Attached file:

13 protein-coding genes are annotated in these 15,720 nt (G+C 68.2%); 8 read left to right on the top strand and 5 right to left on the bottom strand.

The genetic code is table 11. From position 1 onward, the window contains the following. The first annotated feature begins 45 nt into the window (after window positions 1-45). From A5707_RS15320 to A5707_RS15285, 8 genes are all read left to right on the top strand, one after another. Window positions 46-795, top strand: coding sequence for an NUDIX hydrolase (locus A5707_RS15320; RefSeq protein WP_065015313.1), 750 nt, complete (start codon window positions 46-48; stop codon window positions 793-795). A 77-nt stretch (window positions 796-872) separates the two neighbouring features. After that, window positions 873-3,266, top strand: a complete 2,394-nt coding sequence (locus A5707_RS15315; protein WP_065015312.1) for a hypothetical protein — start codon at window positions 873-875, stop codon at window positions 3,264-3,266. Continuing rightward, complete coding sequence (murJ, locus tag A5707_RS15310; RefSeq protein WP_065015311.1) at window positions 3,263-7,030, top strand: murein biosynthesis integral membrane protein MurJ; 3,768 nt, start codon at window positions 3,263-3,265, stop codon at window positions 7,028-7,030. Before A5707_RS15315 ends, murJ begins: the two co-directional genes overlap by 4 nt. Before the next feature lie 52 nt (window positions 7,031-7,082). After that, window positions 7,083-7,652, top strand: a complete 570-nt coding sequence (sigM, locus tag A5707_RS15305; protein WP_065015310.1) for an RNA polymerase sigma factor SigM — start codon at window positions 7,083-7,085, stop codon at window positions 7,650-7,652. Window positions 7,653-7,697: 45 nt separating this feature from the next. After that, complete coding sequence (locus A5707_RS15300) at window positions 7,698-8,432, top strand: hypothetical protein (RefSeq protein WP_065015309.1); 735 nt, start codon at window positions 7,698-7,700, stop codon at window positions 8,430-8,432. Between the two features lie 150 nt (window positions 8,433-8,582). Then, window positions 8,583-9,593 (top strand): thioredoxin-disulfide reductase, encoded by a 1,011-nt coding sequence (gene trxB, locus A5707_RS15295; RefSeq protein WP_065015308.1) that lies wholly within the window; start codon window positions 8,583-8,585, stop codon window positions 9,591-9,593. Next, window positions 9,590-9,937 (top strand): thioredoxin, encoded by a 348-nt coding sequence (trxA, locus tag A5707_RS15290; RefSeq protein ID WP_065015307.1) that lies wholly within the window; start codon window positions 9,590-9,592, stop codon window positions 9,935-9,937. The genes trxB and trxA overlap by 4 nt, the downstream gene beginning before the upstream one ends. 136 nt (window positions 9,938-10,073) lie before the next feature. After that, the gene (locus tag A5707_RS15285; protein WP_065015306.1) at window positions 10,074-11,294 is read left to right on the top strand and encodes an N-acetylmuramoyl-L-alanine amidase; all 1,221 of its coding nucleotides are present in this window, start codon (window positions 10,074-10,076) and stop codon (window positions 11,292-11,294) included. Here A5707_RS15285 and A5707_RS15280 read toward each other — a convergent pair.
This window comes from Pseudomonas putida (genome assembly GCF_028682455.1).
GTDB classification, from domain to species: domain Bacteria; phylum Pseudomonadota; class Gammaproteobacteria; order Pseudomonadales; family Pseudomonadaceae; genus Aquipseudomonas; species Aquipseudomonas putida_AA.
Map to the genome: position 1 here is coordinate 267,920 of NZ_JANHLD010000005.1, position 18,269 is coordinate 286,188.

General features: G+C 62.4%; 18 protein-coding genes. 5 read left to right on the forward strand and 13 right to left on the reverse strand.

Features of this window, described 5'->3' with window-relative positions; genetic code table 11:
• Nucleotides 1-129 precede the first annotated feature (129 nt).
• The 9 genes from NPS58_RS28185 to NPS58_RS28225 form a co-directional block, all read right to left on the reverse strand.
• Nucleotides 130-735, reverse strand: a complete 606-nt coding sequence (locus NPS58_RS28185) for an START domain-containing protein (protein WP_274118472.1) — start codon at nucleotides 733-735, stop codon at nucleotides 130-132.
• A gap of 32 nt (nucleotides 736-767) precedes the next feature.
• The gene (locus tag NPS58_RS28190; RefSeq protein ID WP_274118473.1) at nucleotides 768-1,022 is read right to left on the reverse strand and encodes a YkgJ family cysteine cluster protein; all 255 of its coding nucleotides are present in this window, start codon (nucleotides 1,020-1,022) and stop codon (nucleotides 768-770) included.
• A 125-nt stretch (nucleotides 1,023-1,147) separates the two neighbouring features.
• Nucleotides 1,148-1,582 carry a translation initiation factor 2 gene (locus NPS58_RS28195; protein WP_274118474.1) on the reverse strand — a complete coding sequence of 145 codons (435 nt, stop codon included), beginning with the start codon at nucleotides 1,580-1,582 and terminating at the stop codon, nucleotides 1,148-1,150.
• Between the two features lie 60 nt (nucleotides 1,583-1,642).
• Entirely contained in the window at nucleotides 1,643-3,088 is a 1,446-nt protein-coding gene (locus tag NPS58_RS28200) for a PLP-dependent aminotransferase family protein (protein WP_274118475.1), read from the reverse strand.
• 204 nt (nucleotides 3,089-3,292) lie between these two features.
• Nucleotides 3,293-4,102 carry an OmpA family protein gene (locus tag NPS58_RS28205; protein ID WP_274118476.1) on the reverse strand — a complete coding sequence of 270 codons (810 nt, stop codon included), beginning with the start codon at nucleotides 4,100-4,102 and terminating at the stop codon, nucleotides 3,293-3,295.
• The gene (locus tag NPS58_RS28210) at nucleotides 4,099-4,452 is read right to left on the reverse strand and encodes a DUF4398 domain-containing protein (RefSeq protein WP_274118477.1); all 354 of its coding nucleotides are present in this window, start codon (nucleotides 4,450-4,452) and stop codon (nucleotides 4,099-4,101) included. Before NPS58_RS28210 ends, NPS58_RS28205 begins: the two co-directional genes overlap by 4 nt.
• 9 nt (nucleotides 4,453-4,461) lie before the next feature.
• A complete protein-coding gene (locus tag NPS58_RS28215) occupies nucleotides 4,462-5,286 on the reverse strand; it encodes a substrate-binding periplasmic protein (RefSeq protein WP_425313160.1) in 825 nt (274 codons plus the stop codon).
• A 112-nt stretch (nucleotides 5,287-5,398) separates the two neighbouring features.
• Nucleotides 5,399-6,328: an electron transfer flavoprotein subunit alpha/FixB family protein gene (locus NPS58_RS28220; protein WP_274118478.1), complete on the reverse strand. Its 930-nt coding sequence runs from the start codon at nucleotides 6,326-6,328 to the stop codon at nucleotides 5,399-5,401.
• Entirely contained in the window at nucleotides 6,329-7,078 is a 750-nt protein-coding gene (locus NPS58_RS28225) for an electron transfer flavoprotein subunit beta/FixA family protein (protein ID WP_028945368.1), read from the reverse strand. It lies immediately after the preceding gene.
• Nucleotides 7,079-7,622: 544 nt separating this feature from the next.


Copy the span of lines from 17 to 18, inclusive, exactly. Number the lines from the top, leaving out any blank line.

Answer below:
• 204 nt (nucleotides 3,089-3,292) lie between these two features.
• Nucleotides 3,293-4,102 carry an OmpA family protein gene (locus tag NPS58_RS28205; protein ID WP_274118476.1) on the reverse strand — a complete coding sequence of 270 codons (810 nt, stop codon included), beginning with the start codon at nucleotides 4,100-4,102 and terminating at the stop codon, nucleotides 3,293-3,295.